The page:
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Nuh Ha Mim Keller - Why Muslims Follow Madhabs

Nuh Ha Mim Keller - Why Muslims Follow Madhabs



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Published by: MTYKK on Apr 09, 2008
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 Why Muslims Follow MadhhabsNuh Ha Mim Keller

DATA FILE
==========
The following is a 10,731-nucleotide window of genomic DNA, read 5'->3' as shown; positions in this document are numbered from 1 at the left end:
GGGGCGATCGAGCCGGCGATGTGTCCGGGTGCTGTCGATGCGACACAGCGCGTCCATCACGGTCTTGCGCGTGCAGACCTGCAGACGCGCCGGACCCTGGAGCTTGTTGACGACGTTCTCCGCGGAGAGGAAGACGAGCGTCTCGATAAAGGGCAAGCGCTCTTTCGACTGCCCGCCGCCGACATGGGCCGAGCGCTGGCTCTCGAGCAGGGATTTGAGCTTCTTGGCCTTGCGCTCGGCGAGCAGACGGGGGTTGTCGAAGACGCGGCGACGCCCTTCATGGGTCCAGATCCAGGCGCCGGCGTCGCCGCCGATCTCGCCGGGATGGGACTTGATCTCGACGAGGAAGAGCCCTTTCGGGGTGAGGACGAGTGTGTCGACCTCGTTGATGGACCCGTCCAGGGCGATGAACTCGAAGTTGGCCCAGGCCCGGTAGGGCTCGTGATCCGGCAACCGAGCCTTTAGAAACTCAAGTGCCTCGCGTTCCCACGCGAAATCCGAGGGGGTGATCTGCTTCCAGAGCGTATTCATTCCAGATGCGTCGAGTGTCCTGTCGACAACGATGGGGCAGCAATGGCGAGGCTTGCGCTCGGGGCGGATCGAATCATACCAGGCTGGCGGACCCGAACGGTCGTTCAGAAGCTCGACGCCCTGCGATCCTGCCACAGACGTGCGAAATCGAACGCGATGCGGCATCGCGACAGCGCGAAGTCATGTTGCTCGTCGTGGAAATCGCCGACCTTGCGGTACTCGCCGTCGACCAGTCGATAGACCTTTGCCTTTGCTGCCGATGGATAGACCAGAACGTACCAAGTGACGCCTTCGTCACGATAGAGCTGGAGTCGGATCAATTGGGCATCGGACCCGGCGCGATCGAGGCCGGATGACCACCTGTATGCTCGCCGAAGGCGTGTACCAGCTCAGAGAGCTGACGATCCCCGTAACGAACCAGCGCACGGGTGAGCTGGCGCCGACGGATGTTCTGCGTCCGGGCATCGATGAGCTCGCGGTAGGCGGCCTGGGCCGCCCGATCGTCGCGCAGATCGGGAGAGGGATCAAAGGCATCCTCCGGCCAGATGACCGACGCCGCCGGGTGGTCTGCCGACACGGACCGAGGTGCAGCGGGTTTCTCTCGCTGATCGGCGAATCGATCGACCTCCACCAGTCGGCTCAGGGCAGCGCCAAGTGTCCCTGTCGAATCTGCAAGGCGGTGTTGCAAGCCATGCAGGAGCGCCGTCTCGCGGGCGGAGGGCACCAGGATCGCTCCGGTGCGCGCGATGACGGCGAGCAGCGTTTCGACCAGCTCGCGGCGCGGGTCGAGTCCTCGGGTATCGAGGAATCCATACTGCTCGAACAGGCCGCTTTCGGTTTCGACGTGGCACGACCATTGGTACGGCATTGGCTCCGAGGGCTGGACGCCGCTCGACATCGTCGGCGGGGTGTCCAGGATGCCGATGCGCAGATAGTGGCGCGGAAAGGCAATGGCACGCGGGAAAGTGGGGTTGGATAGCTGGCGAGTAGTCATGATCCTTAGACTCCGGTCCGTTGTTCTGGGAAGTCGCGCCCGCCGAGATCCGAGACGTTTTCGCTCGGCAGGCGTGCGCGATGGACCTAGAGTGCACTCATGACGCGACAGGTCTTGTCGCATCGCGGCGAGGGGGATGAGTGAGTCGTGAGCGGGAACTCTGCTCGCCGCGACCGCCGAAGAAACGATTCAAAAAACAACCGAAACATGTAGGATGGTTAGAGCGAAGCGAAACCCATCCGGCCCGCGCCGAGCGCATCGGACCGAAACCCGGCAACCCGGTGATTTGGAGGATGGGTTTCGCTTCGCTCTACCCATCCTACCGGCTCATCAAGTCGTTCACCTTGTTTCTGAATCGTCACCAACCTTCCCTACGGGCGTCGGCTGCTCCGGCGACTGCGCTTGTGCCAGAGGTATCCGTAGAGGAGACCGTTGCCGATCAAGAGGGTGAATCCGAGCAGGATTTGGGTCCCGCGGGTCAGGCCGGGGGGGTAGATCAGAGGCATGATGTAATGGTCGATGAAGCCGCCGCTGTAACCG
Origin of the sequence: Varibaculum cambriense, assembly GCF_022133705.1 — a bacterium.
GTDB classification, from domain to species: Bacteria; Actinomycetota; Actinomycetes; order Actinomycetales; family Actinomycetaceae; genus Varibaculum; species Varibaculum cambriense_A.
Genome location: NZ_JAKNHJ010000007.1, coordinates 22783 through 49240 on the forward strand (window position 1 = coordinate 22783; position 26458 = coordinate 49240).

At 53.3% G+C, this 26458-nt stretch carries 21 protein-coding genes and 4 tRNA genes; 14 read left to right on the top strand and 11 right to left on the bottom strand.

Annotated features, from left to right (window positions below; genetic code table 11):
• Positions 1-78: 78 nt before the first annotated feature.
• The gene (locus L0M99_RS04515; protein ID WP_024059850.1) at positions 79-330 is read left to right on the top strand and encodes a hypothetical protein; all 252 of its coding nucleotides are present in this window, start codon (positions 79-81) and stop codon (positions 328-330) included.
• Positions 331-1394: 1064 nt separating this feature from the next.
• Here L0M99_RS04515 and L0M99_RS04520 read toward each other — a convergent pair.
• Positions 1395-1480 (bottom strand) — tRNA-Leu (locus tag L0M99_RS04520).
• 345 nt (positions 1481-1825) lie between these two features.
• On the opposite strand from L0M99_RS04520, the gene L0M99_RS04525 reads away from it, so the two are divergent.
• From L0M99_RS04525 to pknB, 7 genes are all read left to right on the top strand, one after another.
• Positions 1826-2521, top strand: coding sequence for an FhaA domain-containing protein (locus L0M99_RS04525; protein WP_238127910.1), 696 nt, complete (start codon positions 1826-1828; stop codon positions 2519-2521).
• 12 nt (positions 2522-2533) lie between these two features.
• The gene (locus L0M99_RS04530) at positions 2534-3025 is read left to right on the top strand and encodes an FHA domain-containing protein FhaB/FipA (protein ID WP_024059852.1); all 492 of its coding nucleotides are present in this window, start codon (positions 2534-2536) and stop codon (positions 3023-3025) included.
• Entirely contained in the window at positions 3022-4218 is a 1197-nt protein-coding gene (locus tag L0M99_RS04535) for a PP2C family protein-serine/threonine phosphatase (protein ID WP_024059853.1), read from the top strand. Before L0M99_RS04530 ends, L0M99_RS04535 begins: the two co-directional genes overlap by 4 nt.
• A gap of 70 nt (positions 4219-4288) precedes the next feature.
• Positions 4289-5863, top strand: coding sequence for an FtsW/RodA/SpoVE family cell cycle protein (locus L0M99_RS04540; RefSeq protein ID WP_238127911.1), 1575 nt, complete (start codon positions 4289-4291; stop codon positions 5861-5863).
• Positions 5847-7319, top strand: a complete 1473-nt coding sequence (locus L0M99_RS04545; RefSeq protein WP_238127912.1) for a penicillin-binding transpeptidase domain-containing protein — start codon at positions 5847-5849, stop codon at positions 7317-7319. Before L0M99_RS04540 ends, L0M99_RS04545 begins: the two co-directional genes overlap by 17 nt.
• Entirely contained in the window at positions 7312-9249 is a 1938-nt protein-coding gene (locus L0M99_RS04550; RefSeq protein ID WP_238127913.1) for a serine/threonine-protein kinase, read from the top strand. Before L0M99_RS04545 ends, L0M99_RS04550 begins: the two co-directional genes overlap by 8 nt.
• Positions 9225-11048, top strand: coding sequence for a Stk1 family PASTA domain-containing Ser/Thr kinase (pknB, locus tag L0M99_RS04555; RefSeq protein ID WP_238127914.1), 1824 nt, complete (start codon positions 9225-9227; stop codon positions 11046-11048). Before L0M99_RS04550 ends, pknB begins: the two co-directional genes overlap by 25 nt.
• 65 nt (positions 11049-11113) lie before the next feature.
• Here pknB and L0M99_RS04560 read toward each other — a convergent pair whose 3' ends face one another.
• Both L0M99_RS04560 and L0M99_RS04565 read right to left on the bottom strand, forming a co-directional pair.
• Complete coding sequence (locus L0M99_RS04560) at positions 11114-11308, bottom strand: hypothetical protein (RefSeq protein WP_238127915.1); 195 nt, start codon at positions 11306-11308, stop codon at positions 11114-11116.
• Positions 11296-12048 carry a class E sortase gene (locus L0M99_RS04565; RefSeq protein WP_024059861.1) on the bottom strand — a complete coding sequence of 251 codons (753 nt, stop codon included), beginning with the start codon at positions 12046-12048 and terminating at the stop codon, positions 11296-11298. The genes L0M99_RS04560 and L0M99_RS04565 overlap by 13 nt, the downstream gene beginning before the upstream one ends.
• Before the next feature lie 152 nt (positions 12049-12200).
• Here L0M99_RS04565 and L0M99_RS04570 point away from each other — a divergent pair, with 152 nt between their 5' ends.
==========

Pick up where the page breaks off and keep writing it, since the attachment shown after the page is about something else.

The work of the mujtahid Imams of Sacred Law, those who deduce shari‘a rulingsfrom Qur’an and hadith, has been the object of my research for some years now,during which I have sometimes heard the question: "Who needs the Imams of Sacred Law when we have the Qur’an and hadith? Why can’t we take our Islamfrom the word of Allah and His Messenger (Allah bless him and give him peace), which are divinely protected from error, instead of taking it from the madhhabsor "schools of jurisprudence" of the mujtahid Imams such as Abu Hanifa, Malik,Shafi‘i, and Ahmad, which are not?"It cannot be hidden from any of you how urgent this issue is, or that many of thedisagreements we see and hear in our mosques these days are due to lack of knowledge of fiqh or "Islamic jurisprudence" and its relation to Islam as a whole.Now, perhaps more than ever before, it is time for us to get back to basics and ask ourselves how we understand and carry out the commands of Allah. We will first discuss the knowledge of Islam that all of us possess, and then show  where fiqh enters into it. We will look at the qualifications mentioned in theQur’an and sunna for those who do fiqh, the mujtahid scholars. We will focus firston the extent of the mujtahid scholar’s knowledge—how many hadiths he has toknow, and so on—and then we will look at the depth of his knowledge, throughactual examples of dalils or "legal proofs" that demonstrate how scholars join between different and even contradictory hadiths to produce a unified andconsistent legal ruling. We will close by discussing the mujtahid’s relation to the science of hadithauthentication, and the conditions by which a scholar knows that a given hadithis sahih or "rigorously authenticated," so that he can accept and follow it.Qur’an and Hadith. The knowledge that you and I take from the Qur’an and thehadith is of several types: the first and most important concerns our faith, and isthe knowledge of Allah and His attributes, and the other basic tenets of Islamic belief such as the messengerhood of the Prophet (Allah bless him and give himpeace), the Last Day, and so on. Every Muslim can and must acquire thisknowledge from the Book of Allah and the sunna.This is also the case with a second type of general knowledge, which does notconcern faith, however, but rather works: the general laws of Islam to do good, toavoid evil, to perform the prayer, pay zakat, fast Ramadan, to cooperate withothers in good works, and so forth. Anyone can learn and understand thesegeneral rules, which summarize the sirat al-mustaqim or "straight path" of ourreligion.Fiqh. A third type of knowledge is of the specific details of Islamic practice. Whereas anyone can understand the first two types of knowledge from the Qur’an